“Few serious scientists doubt that climate change is happening, or that it is man-made. But the fact remains that many still have a hard time grasping global warming, partly as a convenient way of ignoring the destructive impact it is predicted to have. “
~ Frank Jacobs
“But for simpletons like me, keeping Earth mostly habitable seems like a better use of time and resources.”
~ Brian Kahn
As I was growing up In Texas, we developed many ways to avoid the summer heat. Shade was a primary tool ― we had trees, window awnings, covered porches and patio awnings. Umbrellas never made the list for some reason.
Fans were helpful and used extensively, but even with the natural humidity, swamp coolers were a must, and I can remember hours spent lolling around in front of ours. Running through lawn sprinklers was a great way to cool down, but did result in sun exposure and required a bit of energy, unless you just moved a lawn chair into the spray. Refrigeration came later and businesses advertised if they had it.
Of course, swimming pools were among the best ways to cool down. You had to watch out for sunburn and we liberally applied Sea & Ski routinely. My friends who were really sensitive had to smear zinc oxide across their faces to protect their noses. We used the public and commercial pools, but wealthy people had their own, much-coveted, backyard pools. Getting invited over was a real treat.
I’ve also spent some time in other hot places ― Georgia, Arizona, Saudi Arabia, UAE, and vacations in Mexico and the Caribbean. But nothing I’ve experienced will prepare me for the heat that’s coming down due to global warming.
Reporter Brian Kahn says, “According to a new study, extreme heat now only found in parts of the Sahara could spread to nearly 20 percent of the globe (and nearly a third of humanity) if carbon emissions aren’t curtailed.” Frank Jacobs, reporting on a map first published by New Scientist, describes the potential reality, “’Uninhabitable desert’. That’s most of the U.S. and the rest of South America, almost the entirety of Africa and the southern halves of Europe and Asia. Deserts have encroached on (Southern Europe), rivers have dried up and the Alps are now snow-free.”
The anticipated rise in temperature will reach levels dangerous to human life. It’s simple: People will either migrate or die. Technology can ameliorate some of the heat impacts, but it’s impossible to be inside all the time. Look at our growing impatience with stay-at-home orders today.
Kahn continues, “It turns out people can make do with all levels of rainfall, with humans living in all but the very driest places on Earth. Civilization has also adapted to all types of soil fertility. The biggest limiting factor in terms of human habitation is how hot it gets.”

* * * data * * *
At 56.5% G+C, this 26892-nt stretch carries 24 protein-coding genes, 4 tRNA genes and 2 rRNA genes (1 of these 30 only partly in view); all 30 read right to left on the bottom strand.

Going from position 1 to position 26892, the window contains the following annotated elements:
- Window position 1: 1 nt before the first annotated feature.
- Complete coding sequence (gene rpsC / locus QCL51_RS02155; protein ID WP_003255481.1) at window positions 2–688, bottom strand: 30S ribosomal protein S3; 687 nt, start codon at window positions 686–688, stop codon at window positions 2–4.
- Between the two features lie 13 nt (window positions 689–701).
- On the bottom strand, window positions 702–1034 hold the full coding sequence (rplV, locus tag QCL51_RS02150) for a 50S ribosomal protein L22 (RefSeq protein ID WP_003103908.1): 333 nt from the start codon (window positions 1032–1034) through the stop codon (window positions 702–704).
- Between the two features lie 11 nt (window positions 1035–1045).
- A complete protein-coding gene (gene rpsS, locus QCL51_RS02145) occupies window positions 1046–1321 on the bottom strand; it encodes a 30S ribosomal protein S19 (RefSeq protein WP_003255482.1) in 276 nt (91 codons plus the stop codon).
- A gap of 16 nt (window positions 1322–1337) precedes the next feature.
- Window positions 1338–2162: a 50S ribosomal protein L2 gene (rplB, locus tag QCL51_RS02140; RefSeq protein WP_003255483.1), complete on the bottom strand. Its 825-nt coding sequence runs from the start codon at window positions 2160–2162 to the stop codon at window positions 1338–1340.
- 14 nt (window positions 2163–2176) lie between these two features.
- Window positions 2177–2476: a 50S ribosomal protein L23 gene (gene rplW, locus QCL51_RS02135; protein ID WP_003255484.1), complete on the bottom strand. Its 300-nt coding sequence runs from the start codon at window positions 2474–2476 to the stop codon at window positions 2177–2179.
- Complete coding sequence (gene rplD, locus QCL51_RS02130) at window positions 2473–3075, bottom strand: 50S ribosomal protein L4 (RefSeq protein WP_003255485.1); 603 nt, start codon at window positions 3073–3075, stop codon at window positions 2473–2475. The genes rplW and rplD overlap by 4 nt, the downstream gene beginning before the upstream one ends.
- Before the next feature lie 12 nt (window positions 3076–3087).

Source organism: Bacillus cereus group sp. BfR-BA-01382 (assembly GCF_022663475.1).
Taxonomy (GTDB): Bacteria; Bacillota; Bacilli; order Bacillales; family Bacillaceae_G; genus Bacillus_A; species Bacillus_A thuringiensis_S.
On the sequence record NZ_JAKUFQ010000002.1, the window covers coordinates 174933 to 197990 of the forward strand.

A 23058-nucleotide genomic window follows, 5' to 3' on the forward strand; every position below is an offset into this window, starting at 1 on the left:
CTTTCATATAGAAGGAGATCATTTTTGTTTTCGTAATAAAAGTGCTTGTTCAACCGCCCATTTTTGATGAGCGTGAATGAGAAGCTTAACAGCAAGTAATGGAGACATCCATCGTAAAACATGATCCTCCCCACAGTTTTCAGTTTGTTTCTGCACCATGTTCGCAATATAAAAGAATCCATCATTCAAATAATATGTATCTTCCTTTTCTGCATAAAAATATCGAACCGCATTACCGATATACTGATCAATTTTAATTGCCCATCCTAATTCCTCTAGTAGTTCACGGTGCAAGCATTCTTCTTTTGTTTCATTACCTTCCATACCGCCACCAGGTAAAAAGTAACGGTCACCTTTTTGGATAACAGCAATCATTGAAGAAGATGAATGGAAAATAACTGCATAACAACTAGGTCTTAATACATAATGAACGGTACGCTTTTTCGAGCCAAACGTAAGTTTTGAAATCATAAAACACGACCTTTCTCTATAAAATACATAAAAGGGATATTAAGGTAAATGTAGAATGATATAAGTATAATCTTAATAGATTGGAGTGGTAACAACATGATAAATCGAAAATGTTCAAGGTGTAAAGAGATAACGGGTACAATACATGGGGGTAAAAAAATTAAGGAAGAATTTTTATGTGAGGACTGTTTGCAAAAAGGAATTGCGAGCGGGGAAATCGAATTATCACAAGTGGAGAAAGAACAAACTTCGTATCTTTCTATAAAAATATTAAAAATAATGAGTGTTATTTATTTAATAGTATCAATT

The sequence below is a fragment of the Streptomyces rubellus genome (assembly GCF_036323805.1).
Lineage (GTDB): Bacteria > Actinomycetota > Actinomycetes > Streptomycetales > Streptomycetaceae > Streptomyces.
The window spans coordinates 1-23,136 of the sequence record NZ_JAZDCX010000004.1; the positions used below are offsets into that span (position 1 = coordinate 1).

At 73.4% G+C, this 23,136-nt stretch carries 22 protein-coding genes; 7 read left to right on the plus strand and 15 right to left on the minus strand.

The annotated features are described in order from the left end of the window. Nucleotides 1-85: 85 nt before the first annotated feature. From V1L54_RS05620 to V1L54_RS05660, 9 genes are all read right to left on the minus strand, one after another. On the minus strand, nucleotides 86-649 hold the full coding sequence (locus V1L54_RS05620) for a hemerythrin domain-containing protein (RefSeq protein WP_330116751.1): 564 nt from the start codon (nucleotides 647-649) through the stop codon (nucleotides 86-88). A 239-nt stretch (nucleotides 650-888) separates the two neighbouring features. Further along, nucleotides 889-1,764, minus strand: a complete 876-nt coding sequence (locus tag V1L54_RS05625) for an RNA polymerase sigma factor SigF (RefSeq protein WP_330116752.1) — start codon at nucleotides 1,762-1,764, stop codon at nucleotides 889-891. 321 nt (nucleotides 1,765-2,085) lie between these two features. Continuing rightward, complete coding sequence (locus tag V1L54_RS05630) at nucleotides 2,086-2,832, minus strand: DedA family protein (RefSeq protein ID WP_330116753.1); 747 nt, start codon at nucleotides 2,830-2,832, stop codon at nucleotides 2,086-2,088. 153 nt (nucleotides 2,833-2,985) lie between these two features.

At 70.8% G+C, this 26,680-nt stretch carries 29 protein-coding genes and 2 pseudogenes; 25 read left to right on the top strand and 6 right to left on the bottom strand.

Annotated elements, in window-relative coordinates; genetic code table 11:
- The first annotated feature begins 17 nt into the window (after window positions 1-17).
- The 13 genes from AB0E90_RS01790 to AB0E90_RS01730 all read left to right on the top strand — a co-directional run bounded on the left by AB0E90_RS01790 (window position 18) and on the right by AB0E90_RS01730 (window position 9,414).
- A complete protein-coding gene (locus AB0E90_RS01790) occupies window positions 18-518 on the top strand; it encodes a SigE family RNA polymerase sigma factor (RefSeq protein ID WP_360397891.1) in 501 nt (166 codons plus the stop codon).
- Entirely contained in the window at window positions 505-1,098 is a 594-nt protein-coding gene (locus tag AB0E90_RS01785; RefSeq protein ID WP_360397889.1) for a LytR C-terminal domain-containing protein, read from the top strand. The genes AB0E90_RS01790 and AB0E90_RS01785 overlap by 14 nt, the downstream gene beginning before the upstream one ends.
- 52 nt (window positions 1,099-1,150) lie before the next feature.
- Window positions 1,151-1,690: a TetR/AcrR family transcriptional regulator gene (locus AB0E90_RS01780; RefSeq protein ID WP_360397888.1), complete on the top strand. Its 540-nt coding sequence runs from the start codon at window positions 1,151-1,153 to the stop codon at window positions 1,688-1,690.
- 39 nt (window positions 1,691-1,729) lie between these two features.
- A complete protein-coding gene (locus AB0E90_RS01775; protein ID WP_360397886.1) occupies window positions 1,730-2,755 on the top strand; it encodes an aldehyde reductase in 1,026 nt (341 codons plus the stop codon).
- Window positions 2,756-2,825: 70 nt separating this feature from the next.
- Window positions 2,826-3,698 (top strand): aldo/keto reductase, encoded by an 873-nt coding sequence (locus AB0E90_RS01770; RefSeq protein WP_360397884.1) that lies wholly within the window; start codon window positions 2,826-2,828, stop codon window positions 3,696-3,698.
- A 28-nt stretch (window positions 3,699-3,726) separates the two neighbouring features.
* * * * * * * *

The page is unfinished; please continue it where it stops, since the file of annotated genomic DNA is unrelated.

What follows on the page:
Heat can kill directly, but it can also worsen other health problems and the economy, just as we’re seeing with the Covid pandemic.
Tessinia Funes notes that the projected deaths will not spread out equally. Poor and non-white areas will be harder hit. A study showed, “Many of these hottest spots corresponded to the neighborhoods that were redlined in the 1930s.” The study confirms, “most communities with a history of redlining—the government-led practice of discriminating against communities of color by denying them home loans and insurance and labeling their neighborhoods “hazardous” to real estate investors with literal red lines on maps — experience higher land surface temperature than nearby communities that weren’t redlined.”
“Low-income communities and communities of color already face disproportionate risk during extreme heat. Heatstroke, dehydration, exhaustion, and heart and asthma attacks could happen to anyone exposed to extreme levels of heat. But vulnerable individuals are less likely to have access to or be able to afford air conditioning, for example, to cool off when this type of warmth strikes.”
Frank Jacobs again describes the future,, “Say goodbye to the Eastern Seaboard of the U.S., to Mexico and Central America, to the middle third of South America. In Africa, Mozambique and Madagascar are gone; Asia loses much of the Indian subcontinent, including all of Pakistan; Indochina is abandoned, as is most of Indonesia.” Of course, the better off will be able to afford to move and buy the necessary technology to survive. The rest won’t just sit there and die. Like today’s immigrants to Europe and the U.S., people will endure all kinds of hardship and oppression to find a better place for themselves and their families.
As reported by Kahn, “That’s what’s most alarming about the results. They show that, absent curbing emissions, there will almost certainly be mass migrations out of the hot zones. It won’t all happen in 2070 like a switch flipped. Rather, some areas will pass the climate niche threshold first, potentially triggering waves of migration.”
But warming will also change the climate in the most northern and southern places. Antarctica will become more temperate, as will parts of Canada, Alaska and Russia. Humanity as well as agriculture will move north with the more temperate climate. Frank Jacobs suggests, “Now is the time to buy property in Greenland – before it too turns green…”
Yessenia Funes, Extreme Heat Is Another Legacy of Segregation, 1/14/20, Gizmodo
Yessenia Funes, A Hotter Climate Will Kill Americans in Unexpected Ways, Study Finds, 1/13/20, Gizmodo
Frank Jacobs, What The World Will Look Like 4°C Warmer, May 22, 2017, BigThink.com
Brian Kahn, A Third of the World’s Population Could Be Blanketed in Sahara-Like Heat by 2070, 5/6/20, Earther Newsletter
Now is indeed the time to invest in property that is currently under snow. British Columbia comes to mind. Closer than Greenland. >sigh<